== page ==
2002 worst year for IT services, but future looking brighter


News: 2002 worst year for IT services, but future looking brighter

  1. Gartner has released a report that labels 2002 the "most difficult year" on record for the worldwide information technology services industry. However, IBM CEO said today that the tech market is stabilizing and that the computer industry will continue to be a growth industry; also, BEA today said that it's Q2 revenues will grow as much as 5% over Q1.

    5% quarter on quarter revenue increase is a pretty radical expectation for BEA to set with the market and must be based on a pretty careful analysis of economic growth. Combined with IBM's statements, this could mean good things for our industry...

    Report: 2002 Worst-Ever Year for IT Services.
    IBM CEO: Reiterates That Tech Market Is Stabilizing.
    BEA sees 2nd-qtr revenues flat to up 5 percent.
  2. Earnings isn't the same thing as revenue. They're saying that their revenue is going to go up by 5%, which is quite interesting.

    Earnings might go up for a variety of reasons including changes in CGS, SG&A, other cost/revenue related stuff. The phrase "earnings" generally refers to income (sometimes before, sometimes after Tax and/or Depreciation and/or Amortization).

    Jason McKerr
  3. <eom>
  4. P.S. Sorry to split hairs on the finance thing, but the difference between what the article said and what Floyd said are significantly different.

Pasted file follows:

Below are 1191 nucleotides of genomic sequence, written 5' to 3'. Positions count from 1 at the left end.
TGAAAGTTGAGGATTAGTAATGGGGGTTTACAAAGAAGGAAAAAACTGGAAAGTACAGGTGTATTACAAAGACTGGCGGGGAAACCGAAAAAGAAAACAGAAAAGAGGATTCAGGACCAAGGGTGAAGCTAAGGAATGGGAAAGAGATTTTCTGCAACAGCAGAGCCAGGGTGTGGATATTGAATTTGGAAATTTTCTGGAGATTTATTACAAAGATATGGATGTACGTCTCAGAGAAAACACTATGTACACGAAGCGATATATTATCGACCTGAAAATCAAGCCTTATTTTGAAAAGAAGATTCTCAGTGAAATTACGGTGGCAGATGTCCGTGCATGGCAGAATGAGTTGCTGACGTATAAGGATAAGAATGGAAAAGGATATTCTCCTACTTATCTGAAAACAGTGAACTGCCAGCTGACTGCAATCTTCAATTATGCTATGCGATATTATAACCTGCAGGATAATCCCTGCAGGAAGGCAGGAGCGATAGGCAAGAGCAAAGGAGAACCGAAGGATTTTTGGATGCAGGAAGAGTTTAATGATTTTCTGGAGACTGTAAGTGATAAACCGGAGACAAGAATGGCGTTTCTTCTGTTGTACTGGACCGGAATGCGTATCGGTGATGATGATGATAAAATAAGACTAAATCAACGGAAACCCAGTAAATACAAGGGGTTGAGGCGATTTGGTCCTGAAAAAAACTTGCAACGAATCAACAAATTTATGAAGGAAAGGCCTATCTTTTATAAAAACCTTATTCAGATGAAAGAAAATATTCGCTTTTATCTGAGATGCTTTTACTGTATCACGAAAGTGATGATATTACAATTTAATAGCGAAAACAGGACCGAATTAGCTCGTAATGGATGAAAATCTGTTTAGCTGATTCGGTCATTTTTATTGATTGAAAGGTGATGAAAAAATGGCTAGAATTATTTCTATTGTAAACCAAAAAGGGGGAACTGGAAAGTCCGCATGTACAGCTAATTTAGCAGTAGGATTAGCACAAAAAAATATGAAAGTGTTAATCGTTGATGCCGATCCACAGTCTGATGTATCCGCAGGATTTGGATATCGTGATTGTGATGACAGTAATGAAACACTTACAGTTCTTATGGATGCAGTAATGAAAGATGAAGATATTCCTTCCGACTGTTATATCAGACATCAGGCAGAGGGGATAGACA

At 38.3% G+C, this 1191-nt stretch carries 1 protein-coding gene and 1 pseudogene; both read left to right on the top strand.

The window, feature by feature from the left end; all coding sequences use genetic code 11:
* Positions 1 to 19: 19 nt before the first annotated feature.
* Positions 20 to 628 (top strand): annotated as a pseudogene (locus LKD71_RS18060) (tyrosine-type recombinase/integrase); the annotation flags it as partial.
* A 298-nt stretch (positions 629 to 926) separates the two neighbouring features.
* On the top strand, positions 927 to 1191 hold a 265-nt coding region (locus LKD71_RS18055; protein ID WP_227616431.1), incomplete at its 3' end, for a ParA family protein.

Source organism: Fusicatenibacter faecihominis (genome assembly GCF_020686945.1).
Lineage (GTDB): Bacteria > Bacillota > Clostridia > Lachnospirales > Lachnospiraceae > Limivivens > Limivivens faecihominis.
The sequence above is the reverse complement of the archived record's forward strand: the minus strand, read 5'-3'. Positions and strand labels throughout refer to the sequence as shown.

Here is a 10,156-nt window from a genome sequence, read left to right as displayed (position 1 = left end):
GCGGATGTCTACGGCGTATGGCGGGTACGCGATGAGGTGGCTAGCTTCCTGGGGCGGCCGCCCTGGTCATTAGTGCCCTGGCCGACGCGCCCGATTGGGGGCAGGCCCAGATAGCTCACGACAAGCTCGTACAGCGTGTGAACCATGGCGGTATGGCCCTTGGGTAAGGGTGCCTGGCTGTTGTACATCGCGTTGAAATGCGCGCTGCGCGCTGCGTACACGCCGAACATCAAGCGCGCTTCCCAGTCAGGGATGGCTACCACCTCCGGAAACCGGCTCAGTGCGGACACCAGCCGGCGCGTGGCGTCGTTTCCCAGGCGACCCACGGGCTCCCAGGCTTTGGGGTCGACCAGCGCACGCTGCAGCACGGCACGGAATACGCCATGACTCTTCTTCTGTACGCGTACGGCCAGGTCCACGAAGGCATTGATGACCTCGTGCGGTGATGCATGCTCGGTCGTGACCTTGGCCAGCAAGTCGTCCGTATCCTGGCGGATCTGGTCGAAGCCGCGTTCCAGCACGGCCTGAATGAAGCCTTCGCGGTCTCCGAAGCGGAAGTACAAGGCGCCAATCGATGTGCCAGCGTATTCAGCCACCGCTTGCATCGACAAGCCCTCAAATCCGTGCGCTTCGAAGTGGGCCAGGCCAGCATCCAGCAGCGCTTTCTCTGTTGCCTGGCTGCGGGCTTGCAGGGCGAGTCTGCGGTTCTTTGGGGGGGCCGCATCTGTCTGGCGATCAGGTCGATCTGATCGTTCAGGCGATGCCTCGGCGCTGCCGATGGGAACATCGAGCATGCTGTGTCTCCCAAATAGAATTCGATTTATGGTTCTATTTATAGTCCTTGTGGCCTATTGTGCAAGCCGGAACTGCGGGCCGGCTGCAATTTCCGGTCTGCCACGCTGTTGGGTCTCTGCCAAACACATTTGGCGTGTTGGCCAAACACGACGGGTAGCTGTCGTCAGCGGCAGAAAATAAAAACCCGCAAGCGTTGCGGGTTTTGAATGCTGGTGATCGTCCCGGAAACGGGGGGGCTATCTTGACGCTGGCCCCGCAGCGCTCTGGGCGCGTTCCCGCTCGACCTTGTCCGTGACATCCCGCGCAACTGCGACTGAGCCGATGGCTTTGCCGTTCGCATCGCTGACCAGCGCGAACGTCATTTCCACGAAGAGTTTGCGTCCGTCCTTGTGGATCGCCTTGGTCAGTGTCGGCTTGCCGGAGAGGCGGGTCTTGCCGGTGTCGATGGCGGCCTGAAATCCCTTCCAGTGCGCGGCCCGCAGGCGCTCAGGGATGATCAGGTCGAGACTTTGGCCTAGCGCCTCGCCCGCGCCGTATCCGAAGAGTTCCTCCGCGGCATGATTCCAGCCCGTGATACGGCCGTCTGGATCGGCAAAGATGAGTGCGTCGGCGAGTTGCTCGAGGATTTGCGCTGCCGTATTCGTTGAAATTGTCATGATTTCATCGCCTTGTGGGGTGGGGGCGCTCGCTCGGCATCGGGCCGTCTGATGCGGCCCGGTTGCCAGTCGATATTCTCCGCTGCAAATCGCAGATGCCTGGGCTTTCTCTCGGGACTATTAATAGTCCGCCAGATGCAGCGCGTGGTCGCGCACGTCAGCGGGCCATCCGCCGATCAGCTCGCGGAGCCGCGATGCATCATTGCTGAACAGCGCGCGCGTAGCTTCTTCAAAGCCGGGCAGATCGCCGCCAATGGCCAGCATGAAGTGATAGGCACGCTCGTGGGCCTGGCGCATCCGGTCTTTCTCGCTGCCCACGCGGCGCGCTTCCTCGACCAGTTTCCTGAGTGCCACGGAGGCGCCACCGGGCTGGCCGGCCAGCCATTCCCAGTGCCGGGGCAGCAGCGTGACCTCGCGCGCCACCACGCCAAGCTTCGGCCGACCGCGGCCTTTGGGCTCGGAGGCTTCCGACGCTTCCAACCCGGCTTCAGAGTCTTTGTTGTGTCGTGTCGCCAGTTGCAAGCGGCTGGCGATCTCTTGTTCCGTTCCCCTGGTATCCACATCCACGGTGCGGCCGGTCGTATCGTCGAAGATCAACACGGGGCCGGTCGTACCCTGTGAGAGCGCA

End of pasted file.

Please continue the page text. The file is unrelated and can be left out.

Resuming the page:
BEA might raise income/earnings by 5% through cost cutting. That's internal.
    But increasing revenue's by 5% is a whole different game; that's a market statement. They're saying they can grow revenue through either growth in the market (important) or through taking market share from someone else (also quite important).

    Jason McKerr
  5. You're right, it's revenues[ Go to top ]

    Jason, you're right, it's actually revenue, not earnings. I updated my summary to reflect this.

  6. Earnings count, not revenue[ Go to top ]

    But increasing revenue's by 5% is a whole different game; that's a market

    > statement. They're saying they can grow revenue through either growth in the
    > market (important) or through taking market share from someone else (also
    > quite important).

    Your right, raising revenue might be a market statement - it can as well be a statement about prices haven risen or changes in maintenance contract renewals.
    Generally, I prefer to know about earnings of companies, because I believe that a market is only stable and on an ongoing upward slope, if the earnings of most of the major corps are rising (or at least are not negative).

    Remember the dot.com and investment banking hypes: Revenue OK and rising sharply (for some time at least)....
  7. Finite Revnue in Finite system[ Go to top ]

    but remember rigth now we are talking aobut a finite system where revenues are concerned or infinite and the only way to judge that is to compare other market leaders revenue against BEAs announcement..

    Did everyone increase or not?

    ie was this actual market growth or just Market revnue shuffle from one market leader to another?
  8. I definitely agree - we are seeing a significant improvement over 2002.

    Don Morgan
  9. It's definetly positive news that revenue grows. BUT, no one said that it will have an impact of IT employment picture.